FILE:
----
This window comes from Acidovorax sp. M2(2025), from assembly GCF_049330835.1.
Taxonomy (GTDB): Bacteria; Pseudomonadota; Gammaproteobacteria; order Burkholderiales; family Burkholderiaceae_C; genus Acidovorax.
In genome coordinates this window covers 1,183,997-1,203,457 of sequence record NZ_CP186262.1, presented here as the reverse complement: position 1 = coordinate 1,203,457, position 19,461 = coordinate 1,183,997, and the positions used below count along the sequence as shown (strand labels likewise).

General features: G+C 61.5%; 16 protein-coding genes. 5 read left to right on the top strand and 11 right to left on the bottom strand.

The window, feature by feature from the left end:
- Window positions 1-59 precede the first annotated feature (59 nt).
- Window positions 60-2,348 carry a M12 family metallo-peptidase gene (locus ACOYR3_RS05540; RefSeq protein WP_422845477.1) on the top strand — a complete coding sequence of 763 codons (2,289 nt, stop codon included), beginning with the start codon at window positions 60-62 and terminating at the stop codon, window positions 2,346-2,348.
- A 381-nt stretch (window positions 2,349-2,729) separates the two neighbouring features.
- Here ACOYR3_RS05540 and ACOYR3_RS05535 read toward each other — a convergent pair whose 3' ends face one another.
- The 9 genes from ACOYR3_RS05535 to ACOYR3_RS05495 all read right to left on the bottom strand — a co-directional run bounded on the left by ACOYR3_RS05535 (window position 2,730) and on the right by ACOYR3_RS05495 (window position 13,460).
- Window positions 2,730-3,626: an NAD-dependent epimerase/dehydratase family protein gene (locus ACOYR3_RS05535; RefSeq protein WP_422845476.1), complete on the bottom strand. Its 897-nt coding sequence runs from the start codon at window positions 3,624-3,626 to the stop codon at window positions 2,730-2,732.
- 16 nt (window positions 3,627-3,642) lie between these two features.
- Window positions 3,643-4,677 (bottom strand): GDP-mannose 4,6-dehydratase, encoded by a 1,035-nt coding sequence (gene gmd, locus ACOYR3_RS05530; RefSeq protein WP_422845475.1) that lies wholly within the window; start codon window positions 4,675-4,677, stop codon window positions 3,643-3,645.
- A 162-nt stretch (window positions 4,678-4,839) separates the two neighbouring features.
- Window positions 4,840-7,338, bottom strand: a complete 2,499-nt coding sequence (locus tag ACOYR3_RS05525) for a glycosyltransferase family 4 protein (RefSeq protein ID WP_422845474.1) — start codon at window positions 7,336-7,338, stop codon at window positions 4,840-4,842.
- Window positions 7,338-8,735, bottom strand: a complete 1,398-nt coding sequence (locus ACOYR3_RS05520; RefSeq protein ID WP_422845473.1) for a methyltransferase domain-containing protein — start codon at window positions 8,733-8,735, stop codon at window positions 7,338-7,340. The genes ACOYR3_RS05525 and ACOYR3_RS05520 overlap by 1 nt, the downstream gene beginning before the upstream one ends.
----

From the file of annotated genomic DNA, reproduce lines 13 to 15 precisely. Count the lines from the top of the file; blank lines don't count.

- Window positions 3,643-4,677 (bottom strand): GDP-mannose 4,6-dehydratase, encoded by a 1,035-nt coding sequence (gene gmd, locus ACOYR3_RS05530; RefSeq protein WP_422845475.1) that lies wholly within the window; start codon window positions 4,675-4,677, stop codon window positions 3,643-3,645.
- A 162-nt stretch (window positions 4,678-4,839) separates the two neighbouring features.
- Window positions 4,840-7,338, bottom strand: a complete 2,499-nt coding sequence (locus tag ACOYR3_RS05525) for a glycosyltransferase family 4 protein (RefSeq protein ID WP_422845474.1) — start codon at window positions 7,336-7,338, stop codon at window positions 4,840-4,842.